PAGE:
Flash had been showing up mostly on smaller sites, but recently I’ve started to notice more and more of the commercial news sites (like Foxnews) using Flash. I think I can safely say at this point that Real and Quicktime are dead as web video formats. WMV still has a little life, but given the horrible bugginess of the web control, I expect to see WMV disappear pretty quickly.

More and more of the sites using Flash are delivering good quality, fast serving, and great cross-platform/browser compatibility. Add to this the ability to brand/customize your player, plus supply a bloggable version, and the solution is awfully compelling. (One of the implications here is that if you’re not using Flash, then you’re at a competitive disadvantage).

One of the knocks against Flash has been the requirement to pay server licensing fees for the Flash video streaming server. Could this be the reason that YouTube appears to be using progressive download instead of streaming? It’s an interesting question since in theory streaming should save you a lot in bandwidth costs, for the simple reason that LOTS of video downloaded through an HTTP GET never gets watched by the user.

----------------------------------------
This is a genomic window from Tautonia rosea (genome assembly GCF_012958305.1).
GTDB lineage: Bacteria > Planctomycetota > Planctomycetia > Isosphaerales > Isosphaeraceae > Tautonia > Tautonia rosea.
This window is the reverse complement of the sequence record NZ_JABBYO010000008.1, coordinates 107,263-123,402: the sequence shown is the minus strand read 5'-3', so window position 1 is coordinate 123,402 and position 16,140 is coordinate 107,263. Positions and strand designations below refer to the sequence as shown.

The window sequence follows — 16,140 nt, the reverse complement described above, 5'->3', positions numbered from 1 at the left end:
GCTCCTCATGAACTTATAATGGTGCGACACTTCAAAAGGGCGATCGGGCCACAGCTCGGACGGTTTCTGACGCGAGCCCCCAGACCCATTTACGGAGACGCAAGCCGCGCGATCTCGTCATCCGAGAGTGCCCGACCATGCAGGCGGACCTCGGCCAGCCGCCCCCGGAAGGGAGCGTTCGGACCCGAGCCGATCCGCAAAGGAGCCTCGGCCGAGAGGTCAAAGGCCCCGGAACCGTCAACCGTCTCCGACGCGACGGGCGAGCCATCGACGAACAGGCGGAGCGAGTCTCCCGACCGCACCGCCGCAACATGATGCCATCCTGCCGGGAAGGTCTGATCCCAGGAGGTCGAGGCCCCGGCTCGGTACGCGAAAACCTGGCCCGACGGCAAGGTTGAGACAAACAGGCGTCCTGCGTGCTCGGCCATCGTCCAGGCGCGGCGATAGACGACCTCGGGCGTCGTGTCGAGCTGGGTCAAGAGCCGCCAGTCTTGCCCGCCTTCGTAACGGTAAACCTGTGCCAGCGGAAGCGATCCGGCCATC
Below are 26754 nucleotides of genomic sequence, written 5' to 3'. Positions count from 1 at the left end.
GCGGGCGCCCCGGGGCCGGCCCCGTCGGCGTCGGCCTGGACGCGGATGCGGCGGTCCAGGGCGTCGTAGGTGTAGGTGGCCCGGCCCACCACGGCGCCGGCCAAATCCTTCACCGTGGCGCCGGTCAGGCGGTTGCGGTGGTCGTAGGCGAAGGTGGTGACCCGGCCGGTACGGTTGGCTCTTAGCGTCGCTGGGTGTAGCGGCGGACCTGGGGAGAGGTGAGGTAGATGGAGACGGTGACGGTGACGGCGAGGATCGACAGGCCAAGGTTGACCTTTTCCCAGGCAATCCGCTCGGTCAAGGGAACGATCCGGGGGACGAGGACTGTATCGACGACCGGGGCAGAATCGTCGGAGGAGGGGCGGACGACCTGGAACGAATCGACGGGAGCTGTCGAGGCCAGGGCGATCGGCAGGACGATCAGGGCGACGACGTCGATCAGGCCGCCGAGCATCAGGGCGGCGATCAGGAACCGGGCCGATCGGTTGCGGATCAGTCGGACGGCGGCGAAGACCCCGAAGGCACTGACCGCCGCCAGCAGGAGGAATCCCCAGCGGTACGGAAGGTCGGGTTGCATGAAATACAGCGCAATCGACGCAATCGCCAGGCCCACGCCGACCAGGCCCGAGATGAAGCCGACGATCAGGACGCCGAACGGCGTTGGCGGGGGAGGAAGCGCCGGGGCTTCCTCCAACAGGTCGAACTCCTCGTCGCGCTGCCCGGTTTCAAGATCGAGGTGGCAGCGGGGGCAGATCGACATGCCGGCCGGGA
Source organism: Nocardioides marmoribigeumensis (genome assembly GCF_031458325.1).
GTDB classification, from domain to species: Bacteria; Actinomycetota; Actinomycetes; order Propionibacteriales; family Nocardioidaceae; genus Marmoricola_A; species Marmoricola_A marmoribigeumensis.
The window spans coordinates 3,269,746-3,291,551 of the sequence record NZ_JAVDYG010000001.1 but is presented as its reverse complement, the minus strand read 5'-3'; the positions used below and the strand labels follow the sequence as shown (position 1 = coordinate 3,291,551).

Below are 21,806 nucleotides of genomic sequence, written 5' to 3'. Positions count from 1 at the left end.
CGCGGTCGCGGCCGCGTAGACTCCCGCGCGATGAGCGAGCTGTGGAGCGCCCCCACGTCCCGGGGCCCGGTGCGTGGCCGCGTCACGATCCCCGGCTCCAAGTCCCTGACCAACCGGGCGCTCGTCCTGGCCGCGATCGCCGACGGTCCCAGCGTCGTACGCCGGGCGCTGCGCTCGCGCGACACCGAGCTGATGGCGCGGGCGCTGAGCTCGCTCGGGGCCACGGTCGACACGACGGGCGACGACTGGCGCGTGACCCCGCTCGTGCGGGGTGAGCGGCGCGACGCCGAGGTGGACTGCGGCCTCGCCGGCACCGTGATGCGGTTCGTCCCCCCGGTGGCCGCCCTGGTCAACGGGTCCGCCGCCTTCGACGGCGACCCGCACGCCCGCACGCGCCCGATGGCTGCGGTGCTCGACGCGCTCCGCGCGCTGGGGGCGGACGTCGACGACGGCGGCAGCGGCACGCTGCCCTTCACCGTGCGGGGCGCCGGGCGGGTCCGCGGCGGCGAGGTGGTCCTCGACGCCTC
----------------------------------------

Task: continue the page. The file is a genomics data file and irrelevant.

The server license cost can be offset somewhat by the fact that most of the CDNs are now supporting Flash streaming (see Limelight Networks or Vital Stream), although the Flash service does command a price premium.

So now that you’ve choosen Flash, how do you get your video into that format? Most of the authoring tools support a Flash codec, but for on-demand server encoding, you need an automatable solution. One that seems popular is On2, whose Flix Engine product supports server side Flash encoding. Anyone want to suggest any others or share your experience with them?